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Gary, Alumni Mentor (@gman007)

Kidney stones

Kidney & Bladder | Last Active: Jul 8, 2022 | Replies (124)

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Yes, that's consistent with what my urologist told me last. In my case, my large stone is asymptomatic and in the lower pole so one option (because it's asymptomatic and where it's at) is to leave it as is and monitor it through observation and periodic imaging and continued kidney stone mitigation, e.g., drinking 2+L water/day, eating the right foods for "you," etc. My nephrologist ordered a 24 hour urine test to analyze my diet and recommended changes, like reducing salt in the diet, etc. But the urologist is the one to explain the treatment options and risks for removing a stone "in" the kidney. What may work for one may not be the right treatment option for another. The key is to have a conversation with the urologist to reach a decision as to the best path to take "for you." I will say that I got a second opinion from my nephrologist (who has a specialty in kidney stones; I see him primarily due to my kidney disease IgAN-glomerulonephritis, in remission for years, thanks to the wonderful care I got from the Mayo Clinic after my renal biopsy and diagnosis, and he also talked with me at length about my diet. He also confirmed it's the urologist to discuss treatment options for the stone, including removal.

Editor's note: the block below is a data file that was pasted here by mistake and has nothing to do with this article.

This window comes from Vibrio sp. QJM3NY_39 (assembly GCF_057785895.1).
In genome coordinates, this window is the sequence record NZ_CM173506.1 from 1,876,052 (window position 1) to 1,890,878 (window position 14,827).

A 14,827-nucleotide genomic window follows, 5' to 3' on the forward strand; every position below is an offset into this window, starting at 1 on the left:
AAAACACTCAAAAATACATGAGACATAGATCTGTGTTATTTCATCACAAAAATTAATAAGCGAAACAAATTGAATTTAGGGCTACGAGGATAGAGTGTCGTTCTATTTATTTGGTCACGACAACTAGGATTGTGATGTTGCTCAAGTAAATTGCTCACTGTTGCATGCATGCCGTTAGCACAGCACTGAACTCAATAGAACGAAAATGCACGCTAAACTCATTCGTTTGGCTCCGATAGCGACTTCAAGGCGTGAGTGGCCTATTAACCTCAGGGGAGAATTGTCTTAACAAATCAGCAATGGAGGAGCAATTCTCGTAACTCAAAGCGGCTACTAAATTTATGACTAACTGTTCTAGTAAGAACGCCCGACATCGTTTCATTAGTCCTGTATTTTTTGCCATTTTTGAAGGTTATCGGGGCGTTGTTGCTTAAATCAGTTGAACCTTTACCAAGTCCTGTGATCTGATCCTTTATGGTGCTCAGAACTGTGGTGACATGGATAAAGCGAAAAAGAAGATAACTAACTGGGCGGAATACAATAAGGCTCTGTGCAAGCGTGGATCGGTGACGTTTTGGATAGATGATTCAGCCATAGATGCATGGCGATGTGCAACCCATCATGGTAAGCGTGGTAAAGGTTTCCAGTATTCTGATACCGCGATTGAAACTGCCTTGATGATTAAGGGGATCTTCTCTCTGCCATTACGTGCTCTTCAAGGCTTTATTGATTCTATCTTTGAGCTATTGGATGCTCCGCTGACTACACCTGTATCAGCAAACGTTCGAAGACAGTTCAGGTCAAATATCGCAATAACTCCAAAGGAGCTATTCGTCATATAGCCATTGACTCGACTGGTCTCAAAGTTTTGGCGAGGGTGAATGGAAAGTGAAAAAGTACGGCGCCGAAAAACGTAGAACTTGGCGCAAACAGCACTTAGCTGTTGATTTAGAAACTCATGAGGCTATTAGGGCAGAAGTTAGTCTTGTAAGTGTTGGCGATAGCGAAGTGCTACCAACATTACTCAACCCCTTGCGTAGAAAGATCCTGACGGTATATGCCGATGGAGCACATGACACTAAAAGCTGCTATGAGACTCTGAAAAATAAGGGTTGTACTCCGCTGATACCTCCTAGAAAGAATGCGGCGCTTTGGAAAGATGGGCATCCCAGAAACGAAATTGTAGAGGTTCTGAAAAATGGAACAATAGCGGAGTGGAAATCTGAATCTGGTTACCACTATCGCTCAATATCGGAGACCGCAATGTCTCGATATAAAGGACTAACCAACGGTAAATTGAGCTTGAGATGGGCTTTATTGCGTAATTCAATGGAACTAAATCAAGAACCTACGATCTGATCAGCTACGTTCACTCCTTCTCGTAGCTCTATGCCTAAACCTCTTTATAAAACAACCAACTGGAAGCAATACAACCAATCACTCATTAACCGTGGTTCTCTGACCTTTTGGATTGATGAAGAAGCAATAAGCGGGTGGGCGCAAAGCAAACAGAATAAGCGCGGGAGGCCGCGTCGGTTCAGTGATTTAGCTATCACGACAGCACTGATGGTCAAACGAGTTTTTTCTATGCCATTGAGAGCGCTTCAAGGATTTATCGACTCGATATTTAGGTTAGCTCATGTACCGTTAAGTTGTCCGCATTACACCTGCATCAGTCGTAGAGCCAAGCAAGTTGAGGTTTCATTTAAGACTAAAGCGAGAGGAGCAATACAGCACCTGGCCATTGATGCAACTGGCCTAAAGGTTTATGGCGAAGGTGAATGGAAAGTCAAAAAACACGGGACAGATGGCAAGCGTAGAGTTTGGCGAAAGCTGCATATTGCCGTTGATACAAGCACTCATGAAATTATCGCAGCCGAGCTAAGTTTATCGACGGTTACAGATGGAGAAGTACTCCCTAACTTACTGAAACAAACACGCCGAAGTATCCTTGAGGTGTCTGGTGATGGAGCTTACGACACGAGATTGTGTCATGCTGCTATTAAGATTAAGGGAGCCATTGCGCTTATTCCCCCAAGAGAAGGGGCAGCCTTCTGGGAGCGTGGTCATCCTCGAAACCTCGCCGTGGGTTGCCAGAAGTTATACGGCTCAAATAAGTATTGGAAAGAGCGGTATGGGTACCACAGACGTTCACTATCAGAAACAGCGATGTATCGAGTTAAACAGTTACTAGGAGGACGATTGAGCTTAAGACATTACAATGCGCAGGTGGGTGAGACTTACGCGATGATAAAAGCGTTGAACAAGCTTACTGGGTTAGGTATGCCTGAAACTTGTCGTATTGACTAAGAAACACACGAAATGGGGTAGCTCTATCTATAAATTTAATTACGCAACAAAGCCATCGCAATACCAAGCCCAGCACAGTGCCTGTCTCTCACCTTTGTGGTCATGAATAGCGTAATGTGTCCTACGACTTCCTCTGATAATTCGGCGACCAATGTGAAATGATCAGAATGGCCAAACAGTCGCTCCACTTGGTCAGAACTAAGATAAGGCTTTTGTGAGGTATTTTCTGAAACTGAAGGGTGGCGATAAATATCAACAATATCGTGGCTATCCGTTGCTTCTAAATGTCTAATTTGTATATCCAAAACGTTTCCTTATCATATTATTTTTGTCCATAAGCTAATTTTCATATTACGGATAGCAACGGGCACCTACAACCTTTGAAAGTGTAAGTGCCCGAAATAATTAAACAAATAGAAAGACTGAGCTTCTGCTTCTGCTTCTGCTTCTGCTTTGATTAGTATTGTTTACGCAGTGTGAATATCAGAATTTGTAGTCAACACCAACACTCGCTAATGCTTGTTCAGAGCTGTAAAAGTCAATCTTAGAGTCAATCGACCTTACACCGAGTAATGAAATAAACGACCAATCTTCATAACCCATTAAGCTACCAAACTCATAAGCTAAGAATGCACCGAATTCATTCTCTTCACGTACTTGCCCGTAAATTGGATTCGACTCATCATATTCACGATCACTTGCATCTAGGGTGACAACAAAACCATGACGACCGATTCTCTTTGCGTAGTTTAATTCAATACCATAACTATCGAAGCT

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Replies to "Yes, that's consistent with what my urologist told me last. In my case, my large stone..."

Hi there, @tgregg99 and @Colleen. I am just chiming in a bit here because I am prone to kidney stones. Two pieces of info have helped me. 1. Drink lemon water several times a week. Freshly squeezed lemons and cold water. I add a little non-sugar sweetener. 2. Be careful about osteoporosis meds. During my last ER visit, they contacted my endocrinologist and she took me off the ones I was taking at that time.

May you be safe, free, and protected from inner and outer harm.